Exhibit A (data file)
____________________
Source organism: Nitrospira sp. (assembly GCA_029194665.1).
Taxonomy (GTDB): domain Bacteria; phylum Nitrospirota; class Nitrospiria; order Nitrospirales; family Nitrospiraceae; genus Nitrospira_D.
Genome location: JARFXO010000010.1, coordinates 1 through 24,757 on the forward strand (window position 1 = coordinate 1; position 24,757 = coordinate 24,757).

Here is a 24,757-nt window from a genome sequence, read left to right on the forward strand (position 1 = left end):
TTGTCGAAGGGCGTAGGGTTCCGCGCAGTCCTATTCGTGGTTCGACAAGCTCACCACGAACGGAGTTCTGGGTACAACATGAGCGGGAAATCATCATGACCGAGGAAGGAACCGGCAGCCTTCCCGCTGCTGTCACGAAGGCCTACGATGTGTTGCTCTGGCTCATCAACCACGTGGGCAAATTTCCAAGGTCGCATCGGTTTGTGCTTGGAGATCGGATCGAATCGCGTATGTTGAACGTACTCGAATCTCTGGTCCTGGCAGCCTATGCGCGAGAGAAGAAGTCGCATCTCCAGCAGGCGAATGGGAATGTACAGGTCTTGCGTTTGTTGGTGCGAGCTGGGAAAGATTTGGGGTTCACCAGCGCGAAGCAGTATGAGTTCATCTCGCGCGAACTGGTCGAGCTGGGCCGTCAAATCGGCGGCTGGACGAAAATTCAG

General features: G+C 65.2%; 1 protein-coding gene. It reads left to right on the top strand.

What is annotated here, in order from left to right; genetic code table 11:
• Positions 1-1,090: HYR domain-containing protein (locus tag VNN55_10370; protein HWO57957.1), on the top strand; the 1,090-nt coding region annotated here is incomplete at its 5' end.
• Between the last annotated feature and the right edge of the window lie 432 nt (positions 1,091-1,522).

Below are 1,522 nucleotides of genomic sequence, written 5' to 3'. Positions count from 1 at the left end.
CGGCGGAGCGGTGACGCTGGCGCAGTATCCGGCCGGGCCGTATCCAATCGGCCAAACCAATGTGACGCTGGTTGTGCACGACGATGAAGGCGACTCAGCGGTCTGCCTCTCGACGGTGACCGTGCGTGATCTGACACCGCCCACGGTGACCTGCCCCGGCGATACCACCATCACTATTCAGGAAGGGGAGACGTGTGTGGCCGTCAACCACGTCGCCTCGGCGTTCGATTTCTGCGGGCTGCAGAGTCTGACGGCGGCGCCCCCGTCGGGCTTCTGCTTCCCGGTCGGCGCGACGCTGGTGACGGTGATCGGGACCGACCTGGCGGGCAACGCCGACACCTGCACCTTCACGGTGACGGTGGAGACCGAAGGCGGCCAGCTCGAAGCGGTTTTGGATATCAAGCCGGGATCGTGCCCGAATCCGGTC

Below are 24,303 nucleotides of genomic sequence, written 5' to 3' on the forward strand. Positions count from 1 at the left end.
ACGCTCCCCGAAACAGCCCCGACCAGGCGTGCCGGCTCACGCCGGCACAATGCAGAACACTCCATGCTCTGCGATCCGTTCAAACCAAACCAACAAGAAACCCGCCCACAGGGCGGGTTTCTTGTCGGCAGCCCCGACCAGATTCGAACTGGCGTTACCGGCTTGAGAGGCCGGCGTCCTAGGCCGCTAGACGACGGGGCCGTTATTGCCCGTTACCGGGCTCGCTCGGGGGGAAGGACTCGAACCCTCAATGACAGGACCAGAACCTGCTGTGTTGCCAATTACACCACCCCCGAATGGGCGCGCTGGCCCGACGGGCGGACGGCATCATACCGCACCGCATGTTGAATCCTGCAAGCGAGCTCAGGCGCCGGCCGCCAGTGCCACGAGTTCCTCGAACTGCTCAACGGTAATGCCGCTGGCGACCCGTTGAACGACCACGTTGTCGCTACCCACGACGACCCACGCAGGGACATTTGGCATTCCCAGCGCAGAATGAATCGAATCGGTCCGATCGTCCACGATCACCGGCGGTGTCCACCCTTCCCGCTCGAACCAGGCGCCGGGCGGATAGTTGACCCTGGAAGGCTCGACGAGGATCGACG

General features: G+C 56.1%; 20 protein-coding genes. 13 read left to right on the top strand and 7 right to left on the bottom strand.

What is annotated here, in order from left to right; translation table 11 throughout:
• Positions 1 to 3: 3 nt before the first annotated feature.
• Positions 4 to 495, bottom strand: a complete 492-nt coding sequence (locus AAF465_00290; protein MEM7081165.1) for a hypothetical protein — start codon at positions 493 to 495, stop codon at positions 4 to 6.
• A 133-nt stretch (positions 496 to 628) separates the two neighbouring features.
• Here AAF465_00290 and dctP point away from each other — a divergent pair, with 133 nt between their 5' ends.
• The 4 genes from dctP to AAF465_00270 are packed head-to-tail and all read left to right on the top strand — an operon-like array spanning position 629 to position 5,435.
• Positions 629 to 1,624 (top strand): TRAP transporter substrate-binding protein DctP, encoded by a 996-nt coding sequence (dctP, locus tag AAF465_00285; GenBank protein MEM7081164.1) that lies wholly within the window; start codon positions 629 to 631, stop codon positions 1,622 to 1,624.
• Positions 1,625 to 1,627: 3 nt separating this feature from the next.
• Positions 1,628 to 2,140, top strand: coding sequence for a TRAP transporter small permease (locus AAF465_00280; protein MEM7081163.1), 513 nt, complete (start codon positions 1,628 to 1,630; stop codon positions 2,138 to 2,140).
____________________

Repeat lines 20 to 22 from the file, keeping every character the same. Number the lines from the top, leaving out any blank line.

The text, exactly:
• The 4 genes from dctP to AAF465_00270 are packed head-to-tail and all read left to right on the top strand — an operon-like array spanning position 629 to position 5,435.
• Positions 629 to 1,624 (top strand): TRAP transporter substrate-binding protein DctP, encoded by a 996-nt coding sequence (dctP, locus tag AAF465_00285; GenBank protein MEM7081164.1) that lies wholly within the window; start codon positions 629 to 631, stop codon positions 1,622 to 1,624.
• Positions 1,625 to 1,627: 3 nt separating this feature from the next.